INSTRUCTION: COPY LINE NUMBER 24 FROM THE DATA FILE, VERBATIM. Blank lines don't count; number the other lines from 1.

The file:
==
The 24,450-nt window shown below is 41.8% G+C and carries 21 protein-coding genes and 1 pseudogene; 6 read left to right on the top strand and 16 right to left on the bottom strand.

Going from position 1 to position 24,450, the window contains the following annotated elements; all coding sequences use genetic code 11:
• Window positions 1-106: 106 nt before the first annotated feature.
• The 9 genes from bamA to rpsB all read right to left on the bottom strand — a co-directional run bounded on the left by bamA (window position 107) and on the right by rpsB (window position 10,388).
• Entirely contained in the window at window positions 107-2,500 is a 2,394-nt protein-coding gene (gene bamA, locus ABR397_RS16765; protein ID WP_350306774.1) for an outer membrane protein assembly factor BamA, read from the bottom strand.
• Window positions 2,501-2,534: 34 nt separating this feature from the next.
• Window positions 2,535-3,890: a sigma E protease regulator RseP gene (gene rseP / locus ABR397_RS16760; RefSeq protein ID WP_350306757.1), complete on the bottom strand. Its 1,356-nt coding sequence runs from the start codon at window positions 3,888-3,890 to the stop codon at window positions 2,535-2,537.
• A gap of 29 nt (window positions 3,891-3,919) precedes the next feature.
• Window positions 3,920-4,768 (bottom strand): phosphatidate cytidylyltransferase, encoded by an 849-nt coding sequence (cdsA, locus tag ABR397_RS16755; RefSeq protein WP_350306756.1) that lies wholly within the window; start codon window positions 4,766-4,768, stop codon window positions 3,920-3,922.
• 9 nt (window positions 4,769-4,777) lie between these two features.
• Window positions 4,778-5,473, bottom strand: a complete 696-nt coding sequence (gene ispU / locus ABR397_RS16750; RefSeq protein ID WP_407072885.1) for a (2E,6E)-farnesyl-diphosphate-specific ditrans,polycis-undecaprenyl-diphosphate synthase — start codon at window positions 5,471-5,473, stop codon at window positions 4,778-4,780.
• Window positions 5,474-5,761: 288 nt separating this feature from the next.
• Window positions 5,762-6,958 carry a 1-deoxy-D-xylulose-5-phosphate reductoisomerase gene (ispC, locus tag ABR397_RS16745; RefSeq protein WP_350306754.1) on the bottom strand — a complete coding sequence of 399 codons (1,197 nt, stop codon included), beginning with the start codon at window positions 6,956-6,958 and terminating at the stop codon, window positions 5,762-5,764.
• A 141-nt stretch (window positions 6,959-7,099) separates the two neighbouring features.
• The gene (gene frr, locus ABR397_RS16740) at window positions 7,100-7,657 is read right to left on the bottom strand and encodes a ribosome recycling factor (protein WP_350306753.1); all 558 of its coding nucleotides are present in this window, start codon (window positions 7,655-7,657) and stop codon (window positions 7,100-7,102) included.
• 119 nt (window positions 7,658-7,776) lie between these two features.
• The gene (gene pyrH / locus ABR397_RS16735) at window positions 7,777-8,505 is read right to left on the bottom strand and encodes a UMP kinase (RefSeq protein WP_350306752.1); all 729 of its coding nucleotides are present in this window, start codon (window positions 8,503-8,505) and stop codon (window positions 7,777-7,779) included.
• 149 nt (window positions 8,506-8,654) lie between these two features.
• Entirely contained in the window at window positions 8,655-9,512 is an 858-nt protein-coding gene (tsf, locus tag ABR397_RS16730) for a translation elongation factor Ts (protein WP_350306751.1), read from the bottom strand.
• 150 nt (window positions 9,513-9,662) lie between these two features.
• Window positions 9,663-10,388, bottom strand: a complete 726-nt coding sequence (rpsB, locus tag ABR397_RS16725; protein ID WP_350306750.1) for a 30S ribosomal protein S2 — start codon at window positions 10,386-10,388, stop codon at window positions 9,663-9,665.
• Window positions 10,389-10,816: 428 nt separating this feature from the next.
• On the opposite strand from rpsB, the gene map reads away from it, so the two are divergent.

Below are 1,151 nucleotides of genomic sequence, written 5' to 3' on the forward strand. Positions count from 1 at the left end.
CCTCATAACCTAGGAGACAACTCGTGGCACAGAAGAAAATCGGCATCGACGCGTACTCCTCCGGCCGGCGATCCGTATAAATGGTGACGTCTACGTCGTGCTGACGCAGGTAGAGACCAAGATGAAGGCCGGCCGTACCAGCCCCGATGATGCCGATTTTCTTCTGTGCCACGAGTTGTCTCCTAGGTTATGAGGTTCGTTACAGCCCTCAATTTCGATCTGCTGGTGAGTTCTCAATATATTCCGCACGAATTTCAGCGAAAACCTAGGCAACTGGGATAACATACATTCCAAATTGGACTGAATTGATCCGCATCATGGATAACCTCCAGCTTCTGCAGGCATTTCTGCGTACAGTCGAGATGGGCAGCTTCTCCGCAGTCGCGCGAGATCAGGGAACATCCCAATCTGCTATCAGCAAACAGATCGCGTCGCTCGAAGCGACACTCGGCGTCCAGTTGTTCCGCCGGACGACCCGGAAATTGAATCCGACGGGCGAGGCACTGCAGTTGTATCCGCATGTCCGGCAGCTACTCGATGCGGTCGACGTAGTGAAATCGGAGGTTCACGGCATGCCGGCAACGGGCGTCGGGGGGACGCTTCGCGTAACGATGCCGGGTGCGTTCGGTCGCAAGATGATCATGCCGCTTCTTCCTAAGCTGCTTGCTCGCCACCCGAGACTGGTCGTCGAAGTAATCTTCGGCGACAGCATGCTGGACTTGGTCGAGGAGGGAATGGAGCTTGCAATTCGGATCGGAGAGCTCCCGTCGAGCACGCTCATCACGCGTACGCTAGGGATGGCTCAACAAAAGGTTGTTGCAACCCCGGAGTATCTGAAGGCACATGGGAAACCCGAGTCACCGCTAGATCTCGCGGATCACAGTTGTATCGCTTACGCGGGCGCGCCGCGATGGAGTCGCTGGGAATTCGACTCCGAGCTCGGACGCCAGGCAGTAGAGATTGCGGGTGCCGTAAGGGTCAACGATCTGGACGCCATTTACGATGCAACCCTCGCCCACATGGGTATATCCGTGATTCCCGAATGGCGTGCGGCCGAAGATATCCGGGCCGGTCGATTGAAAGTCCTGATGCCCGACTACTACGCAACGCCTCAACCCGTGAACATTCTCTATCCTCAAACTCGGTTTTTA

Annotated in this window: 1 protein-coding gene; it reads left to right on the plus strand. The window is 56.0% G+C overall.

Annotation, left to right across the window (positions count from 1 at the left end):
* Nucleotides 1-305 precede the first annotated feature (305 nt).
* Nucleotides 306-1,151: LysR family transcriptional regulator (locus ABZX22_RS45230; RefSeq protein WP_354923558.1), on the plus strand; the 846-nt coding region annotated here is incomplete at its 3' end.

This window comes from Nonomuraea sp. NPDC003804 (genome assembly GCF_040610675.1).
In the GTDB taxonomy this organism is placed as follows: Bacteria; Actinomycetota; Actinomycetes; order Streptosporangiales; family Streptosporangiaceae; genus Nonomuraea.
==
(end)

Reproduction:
Below are 1,151 nucleotides of genomic sequence, written 5' to 3' on the forward strand. Positions count from 1 at the left end.